Former San Diego State University women's basketball coach Beth Burns on Wednesday filed a wrongful termination lawsuit against the school and the California State University board of trustees.
Burns claims she was forced to resign because of her objections to the way the administration treated women's basketball and not because she struck a subordinate.
"SDSU fired her in retaliation for her unwavering demands that SDSU put women’s basketball and men’s athletics on an equal footing," according to the complaint. "In a feeble attempt to cover up the real reason for firing her, SDSU fabricated a pretextual explanation for her termination that was intentionally and devastatingly harmful to her."
A San Diego State University spokesman said the university does not comment on pending or ongoing litigation.
In April 2013, Burns said she was given the option of resigning or being fired, and she decided to resign so as not to lose certain retirement benefits.
According to the lawsuit, school officials showed a video of her making "incidental physical contact" with assistant Adam Barrett during a game in February, saying it was their sole cause for dismissing her.
"We believe the video evidence is simply a pretext," said attorney Ed Chapin, a partner with Chapin Fitzgerald LLP who is helping represent Burns. "They wanted to get rid of her for a number of reasons.
"If you look at the video, that doesn't constitute good cause."
Burns, who had four years remaining on her contract, is looking to recoup $880,000 in lost salary, plus benefits, as well as compensation for wrongful termination.
Chapin said Burns has been unable to find a job despite being the winningest coach in SDSU women's basketball history.
"She's an icon in San Diego," he said. "She's put women's basketball in San Diego on the map."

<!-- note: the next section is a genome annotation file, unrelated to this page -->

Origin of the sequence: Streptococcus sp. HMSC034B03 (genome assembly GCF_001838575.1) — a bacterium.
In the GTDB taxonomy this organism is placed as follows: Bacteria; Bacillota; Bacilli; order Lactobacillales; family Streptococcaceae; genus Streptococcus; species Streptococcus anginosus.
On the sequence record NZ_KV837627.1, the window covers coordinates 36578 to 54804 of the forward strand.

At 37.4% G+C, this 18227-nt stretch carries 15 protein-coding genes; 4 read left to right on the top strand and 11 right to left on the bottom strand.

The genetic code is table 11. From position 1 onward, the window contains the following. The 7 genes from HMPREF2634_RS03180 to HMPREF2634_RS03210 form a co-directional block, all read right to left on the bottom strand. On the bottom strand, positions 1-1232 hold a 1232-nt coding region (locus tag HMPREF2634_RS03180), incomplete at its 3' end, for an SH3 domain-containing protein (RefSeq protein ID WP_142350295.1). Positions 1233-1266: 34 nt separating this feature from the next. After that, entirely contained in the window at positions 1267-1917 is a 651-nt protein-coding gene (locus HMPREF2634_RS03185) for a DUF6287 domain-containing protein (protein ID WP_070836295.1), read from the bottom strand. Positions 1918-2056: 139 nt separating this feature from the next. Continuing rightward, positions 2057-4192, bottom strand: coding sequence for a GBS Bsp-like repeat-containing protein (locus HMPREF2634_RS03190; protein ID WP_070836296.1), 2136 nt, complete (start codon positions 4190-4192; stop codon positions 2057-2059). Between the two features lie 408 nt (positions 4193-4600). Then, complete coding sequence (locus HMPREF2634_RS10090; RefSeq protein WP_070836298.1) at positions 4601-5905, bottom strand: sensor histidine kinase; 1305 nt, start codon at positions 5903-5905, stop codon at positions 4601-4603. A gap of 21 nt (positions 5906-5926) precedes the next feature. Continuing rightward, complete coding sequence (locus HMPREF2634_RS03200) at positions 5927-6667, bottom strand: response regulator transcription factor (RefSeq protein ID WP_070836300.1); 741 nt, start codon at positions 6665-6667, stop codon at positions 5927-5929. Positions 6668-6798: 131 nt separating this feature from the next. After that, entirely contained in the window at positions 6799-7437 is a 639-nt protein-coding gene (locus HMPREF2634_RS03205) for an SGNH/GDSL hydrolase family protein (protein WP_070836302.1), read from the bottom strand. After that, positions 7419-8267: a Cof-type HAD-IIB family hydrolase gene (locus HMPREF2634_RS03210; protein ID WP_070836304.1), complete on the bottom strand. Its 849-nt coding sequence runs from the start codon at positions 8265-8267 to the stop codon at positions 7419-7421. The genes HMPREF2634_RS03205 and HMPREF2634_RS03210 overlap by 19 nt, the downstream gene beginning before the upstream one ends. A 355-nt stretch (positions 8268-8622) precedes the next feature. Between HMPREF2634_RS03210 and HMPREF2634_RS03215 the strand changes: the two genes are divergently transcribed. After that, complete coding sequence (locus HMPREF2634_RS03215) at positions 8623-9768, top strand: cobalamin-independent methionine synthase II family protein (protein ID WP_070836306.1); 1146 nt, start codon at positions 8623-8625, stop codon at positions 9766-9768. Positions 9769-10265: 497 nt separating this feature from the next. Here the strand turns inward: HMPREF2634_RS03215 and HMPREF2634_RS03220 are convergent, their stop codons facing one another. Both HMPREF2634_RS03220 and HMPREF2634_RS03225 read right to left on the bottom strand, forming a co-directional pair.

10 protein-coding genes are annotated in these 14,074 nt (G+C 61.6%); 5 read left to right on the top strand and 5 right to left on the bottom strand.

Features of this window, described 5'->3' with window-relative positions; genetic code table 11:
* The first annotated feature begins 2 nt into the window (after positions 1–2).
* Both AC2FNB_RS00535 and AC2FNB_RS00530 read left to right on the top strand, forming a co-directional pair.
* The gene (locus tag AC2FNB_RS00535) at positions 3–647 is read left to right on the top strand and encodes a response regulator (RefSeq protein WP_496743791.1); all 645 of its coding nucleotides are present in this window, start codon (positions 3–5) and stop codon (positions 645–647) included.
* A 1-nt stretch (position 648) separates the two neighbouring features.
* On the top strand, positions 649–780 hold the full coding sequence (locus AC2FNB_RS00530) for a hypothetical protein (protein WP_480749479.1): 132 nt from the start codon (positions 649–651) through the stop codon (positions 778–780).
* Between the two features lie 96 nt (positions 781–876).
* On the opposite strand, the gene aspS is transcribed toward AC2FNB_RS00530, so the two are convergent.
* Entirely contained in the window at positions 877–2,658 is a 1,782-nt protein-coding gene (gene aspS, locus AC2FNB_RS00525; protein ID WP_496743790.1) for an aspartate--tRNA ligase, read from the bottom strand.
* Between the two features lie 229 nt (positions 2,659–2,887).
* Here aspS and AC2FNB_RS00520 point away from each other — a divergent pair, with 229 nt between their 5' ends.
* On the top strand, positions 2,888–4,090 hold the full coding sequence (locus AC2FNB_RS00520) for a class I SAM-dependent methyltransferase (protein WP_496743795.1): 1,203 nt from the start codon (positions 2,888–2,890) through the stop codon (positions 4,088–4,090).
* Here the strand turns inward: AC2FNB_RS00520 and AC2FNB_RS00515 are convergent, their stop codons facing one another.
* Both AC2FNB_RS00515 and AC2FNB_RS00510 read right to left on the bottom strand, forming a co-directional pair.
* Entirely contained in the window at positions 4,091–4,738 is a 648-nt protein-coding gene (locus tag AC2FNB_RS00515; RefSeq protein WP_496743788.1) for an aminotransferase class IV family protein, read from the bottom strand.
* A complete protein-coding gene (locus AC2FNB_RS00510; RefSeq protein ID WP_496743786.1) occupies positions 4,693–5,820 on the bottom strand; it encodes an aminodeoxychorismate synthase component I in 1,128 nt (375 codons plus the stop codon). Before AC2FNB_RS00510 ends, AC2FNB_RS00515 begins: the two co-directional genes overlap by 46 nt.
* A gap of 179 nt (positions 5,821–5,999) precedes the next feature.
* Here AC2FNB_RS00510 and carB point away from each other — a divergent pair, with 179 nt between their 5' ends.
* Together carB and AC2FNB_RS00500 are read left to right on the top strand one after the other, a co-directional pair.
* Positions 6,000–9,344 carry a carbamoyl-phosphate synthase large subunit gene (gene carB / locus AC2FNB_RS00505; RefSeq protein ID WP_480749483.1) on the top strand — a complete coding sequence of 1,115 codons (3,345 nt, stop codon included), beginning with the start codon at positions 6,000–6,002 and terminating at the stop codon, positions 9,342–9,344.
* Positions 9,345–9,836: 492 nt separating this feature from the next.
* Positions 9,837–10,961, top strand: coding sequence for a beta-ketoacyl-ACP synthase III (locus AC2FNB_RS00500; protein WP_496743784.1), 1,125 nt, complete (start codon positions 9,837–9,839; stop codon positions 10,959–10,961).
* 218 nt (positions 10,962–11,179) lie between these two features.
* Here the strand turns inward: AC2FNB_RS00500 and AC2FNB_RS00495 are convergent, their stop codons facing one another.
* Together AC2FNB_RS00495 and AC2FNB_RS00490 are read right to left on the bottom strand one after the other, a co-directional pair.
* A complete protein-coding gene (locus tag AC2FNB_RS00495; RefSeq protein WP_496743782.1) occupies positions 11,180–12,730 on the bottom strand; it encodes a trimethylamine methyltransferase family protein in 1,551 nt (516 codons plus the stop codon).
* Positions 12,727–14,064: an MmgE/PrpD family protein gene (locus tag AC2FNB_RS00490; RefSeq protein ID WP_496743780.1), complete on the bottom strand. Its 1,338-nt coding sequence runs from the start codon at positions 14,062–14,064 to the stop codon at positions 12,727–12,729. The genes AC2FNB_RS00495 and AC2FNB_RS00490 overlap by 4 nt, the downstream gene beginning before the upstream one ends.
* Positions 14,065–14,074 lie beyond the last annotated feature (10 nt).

Burns went 295-186 during a 16-year career at SDSU. She led the Aztecs to six regular season conference titles, seven NCAA tournament berths and one Sweet 16 appearance.
She was the Mountain West coach of the year in 2012-2013, her last with the Aztecs, and was a finalist for national coach of the year honors.
Chapin said Burns was fired for being outspoken about what she saw as a lack of support by the SDSU administration.
"Coach Burns had to fight for the women’s basketball team to have clean gear and equipment, a strength coach, and facility time during the off-season, even though the men’s basketball team regularly trained with these benefits during the off-season," according to the complaint.
She spent thousands of dollars of her own money to purchase food, gear and practice equipment, and for other expenses.
Chapin said Burns' termination is another example of the disparity of treatment given the men's and women's athletic programs at SDSU.
The lawsuit claims former Aztec football coach Tom Craft slapped a freshman player across the face in 2002 but was not reprimanded.
In the lawsuit, Burns said she was never criticized for her bench decorum by the university's presidents, who attend several home and away games in close proximity to the bench.
Burns even received a letter of commendation from current SDSU president Elliot Hirshman less than a month before being terminated, according to the complaint.
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